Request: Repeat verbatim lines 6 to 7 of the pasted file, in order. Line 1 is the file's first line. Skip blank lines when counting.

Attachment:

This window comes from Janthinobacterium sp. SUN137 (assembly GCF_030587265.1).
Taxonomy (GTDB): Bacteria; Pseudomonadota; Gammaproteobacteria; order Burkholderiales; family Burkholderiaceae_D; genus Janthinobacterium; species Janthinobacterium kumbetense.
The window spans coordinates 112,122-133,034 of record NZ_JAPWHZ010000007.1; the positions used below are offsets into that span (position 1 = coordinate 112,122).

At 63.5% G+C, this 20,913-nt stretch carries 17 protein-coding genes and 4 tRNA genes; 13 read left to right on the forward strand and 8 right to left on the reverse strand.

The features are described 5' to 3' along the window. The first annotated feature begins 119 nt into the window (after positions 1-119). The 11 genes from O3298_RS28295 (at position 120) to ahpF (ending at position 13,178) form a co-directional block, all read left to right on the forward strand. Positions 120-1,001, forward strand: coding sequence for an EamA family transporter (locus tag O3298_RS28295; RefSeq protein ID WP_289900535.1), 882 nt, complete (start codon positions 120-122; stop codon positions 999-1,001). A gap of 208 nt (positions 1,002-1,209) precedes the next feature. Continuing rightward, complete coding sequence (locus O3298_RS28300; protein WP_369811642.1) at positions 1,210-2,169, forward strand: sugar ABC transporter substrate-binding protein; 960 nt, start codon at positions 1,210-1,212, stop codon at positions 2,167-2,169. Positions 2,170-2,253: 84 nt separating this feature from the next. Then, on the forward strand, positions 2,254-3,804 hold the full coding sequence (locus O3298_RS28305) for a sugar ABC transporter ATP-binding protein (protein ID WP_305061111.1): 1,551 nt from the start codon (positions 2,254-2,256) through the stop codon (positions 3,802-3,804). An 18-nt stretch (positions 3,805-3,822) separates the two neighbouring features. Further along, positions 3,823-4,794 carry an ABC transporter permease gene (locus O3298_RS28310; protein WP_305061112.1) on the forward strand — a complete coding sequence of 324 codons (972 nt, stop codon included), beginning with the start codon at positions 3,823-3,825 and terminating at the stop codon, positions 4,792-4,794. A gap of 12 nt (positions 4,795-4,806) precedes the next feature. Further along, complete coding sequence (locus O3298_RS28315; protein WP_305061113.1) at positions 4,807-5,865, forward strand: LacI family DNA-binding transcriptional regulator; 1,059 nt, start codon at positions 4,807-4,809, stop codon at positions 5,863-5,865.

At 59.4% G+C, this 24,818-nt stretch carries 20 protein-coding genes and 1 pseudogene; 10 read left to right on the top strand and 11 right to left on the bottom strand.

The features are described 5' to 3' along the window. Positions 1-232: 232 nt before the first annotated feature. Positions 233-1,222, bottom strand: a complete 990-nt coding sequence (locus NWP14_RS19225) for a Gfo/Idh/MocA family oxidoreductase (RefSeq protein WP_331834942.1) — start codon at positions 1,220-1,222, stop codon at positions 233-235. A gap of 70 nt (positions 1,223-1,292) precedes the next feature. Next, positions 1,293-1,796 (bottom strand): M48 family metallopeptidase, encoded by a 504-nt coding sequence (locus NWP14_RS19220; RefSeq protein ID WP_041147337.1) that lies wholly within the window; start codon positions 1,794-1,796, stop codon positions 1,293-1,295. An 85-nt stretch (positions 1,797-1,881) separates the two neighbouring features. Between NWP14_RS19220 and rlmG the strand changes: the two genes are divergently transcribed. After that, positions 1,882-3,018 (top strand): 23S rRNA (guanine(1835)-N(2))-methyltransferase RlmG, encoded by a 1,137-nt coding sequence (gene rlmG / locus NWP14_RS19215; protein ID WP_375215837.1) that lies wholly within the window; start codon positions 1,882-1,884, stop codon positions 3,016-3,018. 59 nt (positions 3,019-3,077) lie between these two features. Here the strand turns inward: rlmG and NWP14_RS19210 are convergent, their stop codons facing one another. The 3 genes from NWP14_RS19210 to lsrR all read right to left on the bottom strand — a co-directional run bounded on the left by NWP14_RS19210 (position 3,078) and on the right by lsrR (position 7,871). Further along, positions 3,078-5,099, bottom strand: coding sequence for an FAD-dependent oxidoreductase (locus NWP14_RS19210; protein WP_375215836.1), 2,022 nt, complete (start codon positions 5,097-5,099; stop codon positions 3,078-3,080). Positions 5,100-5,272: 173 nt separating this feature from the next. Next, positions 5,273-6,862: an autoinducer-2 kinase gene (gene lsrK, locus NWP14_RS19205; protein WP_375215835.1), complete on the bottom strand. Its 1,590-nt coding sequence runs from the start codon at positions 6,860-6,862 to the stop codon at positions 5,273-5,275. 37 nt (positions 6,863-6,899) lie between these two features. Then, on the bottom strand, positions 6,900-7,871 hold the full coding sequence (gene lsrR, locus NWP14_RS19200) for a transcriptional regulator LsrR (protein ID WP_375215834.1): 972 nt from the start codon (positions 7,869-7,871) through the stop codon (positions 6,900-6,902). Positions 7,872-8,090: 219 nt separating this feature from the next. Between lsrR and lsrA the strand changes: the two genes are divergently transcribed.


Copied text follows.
At 59.4% G+C, this 24,818-nt stretch carries 20 protein-coding genes and 1 pseudogene; 10 read left to right on the top strand and 11 right to left on the bottom strand.

The features are described 5' to 3' along the window. Positions 1-232: 232 nt before the first annotated feature. Positions 233-1,222, bottom strand: a complete 990-nt coding sequence (locus NWP14_RS19225) for a Gfo/Idh/MocA family oxidoreductase (RefSeq protein WP_331834942.1) — start codon at positions 1,220-1,222, stop codon at positions 233-235. A gap of 70 nt (positions 1,223-1,292) precedes the next feature. Next, positions 1,293-1,796 (bottom strand): M48 family metallopeptidase, encoded by a 504-nt coding sequence (locus NWP14_RS19220; RefSeq protein ID WP_041147337.1) that lies wholly within the window; start codon positions 1,794-1,796, stop codon positions 1,293-1,295. An 85-nt stretch (positions 1,797-1,881) separates the two neighbouring features. Between NWP14_RS19220 and rlmG the strand changes: the two genes are divergently transcribed. After that, positions 1,882-3,018 (top strand): 23S rRNA (guanine(1835)-N(2))-methyltransferase RlmG, encoded by a 1,137-nt coding sequence (gene rlmG / locus NWP14_RS19215; protein ID WP_375215837.1) that lies wholly within the window; start codon positions 1,882-1,884, stop codon positions 3,016-3,018. 59 nt (positions 3,019-3,077) lie between these two features. Here the strand turns inward: rlmG and NWP14_RS19210 are convergent, their stop codons facing one another. The 3 genes from NWP14_RS19210 to lsrR all read right to left on the bottom strand — a co-directional run bounded on the left by NWP14_RS19210 (position 3,078) and on the right by lsrR (position 7,871). Further along, positions 3,078-5,099, bottom strand: coding sequence for an FAD-dependent oxidoreductase (locus NWP14_RS19210; protein WP_375215836.1), 2,022 nt, complete (start codon positions 5,097-5,099; stop codon positions 3,078-3,080). Positions 5,100-5,272: 173 nt separating this feature from the next. Next, positions 5,273-6,862: an autoinducer-2 kinase gene (gene lsrK, locus NWP14_RS19205; protein WP_375215835.1), complete on the bottom strand. Its 1,590-nt coding sequence runs from the start codon at positions 6,860-6,862 to the stop codon at positions 5,273-5,275. 37 nt (positions 6,863-6,899) lie between these two features. Then, on the bottom strand, positions 6,900-7,871 hold the full coding sequence (gene lsrR, locus NWP14_RS19200) for a transcriptional regulator LsrR (protein ID WP_375215834.1): 972 nt from the start codon (positions 7,869-7,871) through the stop codon (positions 6,900-6,902). Positions 7,872-8,090: 219 nt separating this feature from the next. Between lsrR and lsrA the strand changes: the two genes are divergently transcribed.